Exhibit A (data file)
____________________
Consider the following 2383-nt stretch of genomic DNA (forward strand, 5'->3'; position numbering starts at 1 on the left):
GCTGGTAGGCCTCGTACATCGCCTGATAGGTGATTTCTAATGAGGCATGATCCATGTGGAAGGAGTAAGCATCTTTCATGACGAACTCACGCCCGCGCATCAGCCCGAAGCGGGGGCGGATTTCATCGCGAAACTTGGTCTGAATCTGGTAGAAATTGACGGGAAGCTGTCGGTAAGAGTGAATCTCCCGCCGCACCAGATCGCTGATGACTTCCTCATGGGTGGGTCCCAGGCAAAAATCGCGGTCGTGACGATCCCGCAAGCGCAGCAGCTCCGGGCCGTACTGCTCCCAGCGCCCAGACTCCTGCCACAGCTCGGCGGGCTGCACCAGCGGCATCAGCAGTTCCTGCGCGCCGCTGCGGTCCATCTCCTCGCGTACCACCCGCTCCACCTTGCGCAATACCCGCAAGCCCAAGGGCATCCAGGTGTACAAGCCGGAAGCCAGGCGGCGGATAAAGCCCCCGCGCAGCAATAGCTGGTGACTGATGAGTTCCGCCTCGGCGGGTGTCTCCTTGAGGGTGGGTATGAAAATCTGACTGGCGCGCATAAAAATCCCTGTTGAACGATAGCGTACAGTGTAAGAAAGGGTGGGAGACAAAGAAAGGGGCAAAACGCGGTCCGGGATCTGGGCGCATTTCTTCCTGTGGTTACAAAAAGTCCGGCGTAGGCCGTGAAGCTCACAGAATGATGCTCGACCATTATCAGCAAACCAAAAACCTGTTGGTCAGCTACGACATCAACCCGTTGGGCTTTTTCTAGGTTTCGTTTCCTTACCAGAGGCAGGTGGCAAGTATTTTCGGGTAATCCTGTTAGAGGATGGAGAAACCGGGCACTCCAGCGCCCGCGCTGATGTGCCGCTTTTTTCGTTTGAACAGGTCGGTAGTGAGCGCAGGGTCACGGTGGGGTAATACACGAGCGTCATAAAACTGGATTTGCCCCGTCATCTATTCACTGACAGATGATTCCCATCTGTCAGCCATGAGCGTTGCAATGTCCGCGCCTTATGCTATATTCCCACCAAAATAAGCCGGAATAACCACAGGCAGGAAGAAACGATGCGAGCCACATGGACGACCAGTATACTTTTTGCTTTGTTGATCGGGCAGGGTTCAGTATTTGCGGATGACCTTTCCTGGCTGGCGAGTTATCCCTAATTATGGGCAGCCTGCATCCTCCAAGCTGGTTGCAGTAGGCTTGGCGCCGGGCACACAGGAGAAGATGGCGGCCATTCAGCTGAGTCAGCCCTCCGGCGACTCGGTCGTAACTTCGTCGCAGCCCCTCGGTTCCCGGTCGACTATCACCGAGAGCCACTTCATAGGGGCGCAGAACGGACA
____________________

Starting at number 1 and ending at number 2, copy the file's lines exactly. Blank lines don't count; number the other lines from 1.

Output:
Consider the following 2383-nt stretch of genomic DNA (forward strand, 5'->3'; position numbering starts at 1 on the left):
GCTGGTAGGCCTCGTACATCGCCTGATAGGTGATTTCTAATGAGGCATGATCCATGTGGAAGGAGTAAGCATCTTTCATGACGAACTCACGCCCGCGCATCAGCCCGAAGCGGGGGCGGATTTCATCGCGAAACTTGGTCTGAATCTGGTAGAAATTGACGGGAAGCTGTCGGTAAGAGTGAATCTCCCGCCGCACCAGATCGCTGATGACTTCCTCATGGGTGGGTCCCAGGCAAAAATCGCGGTCGTGACGATCCCGCAAGCGCAGCAGCTCCGGGCCGTACTGCTCCCAGCGCCCAGACTCCTGCCACAGCTCGGCGGGCTGCACCAGCGGCATCAGCAGTTCCTGCGCGCCGCTGCGGTCCATCTCCTCGCGTACCACCCGCTCCACCTTGCGCAATACCCGCAAGCCCAAGGGCATCCAGGTGTACAAGCCGGAAGCCAGGCGGCGGATAAAGCCCCCGCGCAGCAATAGCTGGTGACTGATGAGTTCCGCCTCGGCGGGTGTCTCCTTGAGGGTGGGTATGAAAATCTGACTGGCGCGCATAAAAATCCCTGTTGAACGATAGCGTACAGTGTAAGAAAGGGTGGGAGACAAAGAAAGGGGCAAAACGCGGTCCGGGATCTGGGCGCATTTCTTCCTGTGGTTACAAAAAGTCCGGCGTAGGCCGTGAAGCTCACAGAATGATGCTCGACCATTATCAGCAAACCAAAAACCTGTTGGTCAGCTACGACATCAACCCGTTGGGCTTTTTCTAGGTTTCGTTTCCTTACCAGAGGCAGGTGGCAAGTATTTTCGGGTAATCCTGTTAGAGGATGGAGAAACCGGGCACTCCAGCGCCCGCGCTGATGTGCCGCTTTTTTCGTTTGAACAGGTCGGTAGTGAGCGCAGGGTCACGGTGGGGTAATACACGAGCGTCATAAAACTGGATTTGCCCCGTCATCTATTCACTGACAGATGATTCCCATCTGTCAGCCATGAGCGTTGCAATGTCCGCGCCTTATGCTATATTCCCACCAAAATAAGCCGGAATAACCACAGGCAGGAAGAAACGATGCGAGCCACATGGACGACCAGTATACTTTTTGCTTTGTTGATCGGGCAGGGTTCAGTATTTGCGGATGACCTTTCCTGGCTGGCGAGTTATCCCTAATTATGGGCAGCCTGCATCCTCCAAGCTGGTTGCAGTAGGCTTGGCGCCGGGCACACAGGAGAAGATGGCGGCCATTCAGCTGAGTCAGCCCTCCGGCGACTCGGTCGTAACTTCGTCGCAGCCCCTCGGTTCCCGGTCGACTATCACCGAGAGCCACTTCATAGGGGCGCAGAACGGACA